D.C. Public Schools Chancellor Kaya Henderson (Katherine Frey/Post)

Fewer students were chronically truant this year from the District’s traditional public schools, but absenteeism is still a rampant problem at many high schools, Chancellor Kaya Henderson told the D.C. Council Monday.

“It is clear that we need a different approach to successfully address high school truancy,” Henderson said, outlining an effort to focus “specifically and immediately” on ninth-grade students, who have among the worst attendance citywide.

Overall, the proportion of DCPS students who missed three weeks of class or more fell from 11 percent during the 2011-12 school year to 8 percent in the 2012-13 school year.

The change came as schools officials, pressed by the council to take action, convened “student support teams” to help families address the root causes of children’s absenteeism. Officials also complied far more often with a law requiring that truants be referred to the city’s child welfare agency or court social services.

Referral seemed to spur improved attendance for younger children ages five to 13. About half of students referred to child welfare went on to accumulate fewer than five unexcused absences throughout the rest of the year.

But older students ages 14 to 17 were not as likely to change their behavior. More than half of those teens who received referrals went on to accumulate more than 15 additional unexcused absences.

At Anacostia High, six in 10 students missed more than a month of school this year, up from 45 percent last year, said Council Member David Catania (I-At Large). At Ballou, 58 percent of students missed that much class, up from 46 percent last year. Rates also ticked up at schools including Cardozo, Coolidge and Woodson, Catania said.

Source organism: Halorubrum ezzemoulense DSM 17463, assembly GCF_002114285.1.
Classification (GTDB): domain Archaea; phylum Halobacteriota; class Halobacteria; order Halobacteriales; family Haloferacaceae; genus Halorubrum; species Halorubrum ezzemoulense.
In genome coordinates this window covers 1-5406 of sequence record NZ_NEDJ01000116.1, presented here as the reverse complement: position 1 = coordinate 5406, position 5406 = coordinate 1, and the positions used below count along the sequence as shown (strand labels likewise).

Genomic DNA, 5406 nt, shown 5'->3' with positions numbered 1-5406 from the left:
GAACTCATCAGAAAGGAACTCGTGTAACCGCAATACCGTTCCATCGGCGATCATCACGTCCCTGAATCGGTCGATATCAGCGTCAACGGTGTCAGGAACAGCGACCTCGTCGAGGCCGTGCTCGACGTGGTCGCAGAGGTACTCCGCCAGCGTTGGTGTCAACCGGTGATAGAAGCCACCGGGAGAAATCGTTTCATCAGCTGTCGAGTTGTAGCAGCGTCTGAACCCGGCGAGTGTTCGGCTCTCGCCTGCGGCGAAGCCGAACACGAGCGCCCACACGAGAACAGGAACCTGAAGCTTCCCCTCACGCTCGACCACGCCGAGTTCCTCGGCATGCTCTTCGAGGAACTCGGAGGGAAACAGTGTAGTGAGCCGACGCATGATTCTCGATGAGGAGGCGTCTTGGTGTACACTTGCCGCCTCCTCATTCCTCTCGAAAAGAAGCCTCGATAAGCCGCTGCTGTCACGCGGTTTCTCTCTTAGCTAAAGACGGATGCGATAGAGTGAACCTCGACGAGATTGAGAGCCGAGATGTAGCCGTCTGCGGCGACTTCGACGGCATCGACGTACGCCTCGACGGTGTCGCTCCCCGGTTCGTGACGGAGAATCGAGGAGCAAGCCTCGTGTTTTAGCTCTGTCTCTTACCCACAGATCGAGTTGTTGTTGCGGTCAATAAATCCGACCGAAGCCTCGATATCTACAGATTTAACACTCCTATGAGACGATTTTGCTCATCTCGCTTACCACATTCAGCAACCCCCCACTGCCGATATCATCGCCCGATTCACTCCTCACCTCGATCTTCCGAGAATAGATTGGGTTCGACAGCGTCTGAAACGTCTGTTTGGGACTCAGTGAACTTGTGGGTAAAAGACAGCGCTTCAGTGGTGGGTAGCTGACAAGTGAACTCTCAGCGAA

Henderson said she aims to reduce those truancy rates by changing the trajectory of freshmen, who she said often disengage after struggling with high school-level academics.

Nine high schools across the city will open this fall with “ninth grade academies” dedicated to instructing first-time freshmen. Each will be run by a team of teachers, and a a counselor and social worker, all tasked with ensuring that students have the extra support and guidance they need to get off on the right foot as they enter high school.

Henderson said she would follow up with the council to provide more information about the cost of the initiative at each school. A school system spokeswoman said it would cost $2 million in federal Title I funds.

Freshmen who have already failed the ninth grade will not be allowed to enroll in academies. They may participate in online credit-recovery programs or afternoon “twilight” classes meant to help students quickly earn the credits they need to catch up with their peers, officials said.

Henderson said the school system will also be more aggressive about requiring the furthest-behind students to attend alternative schools such as Luke C. Moore Academy or one of two STAY programs.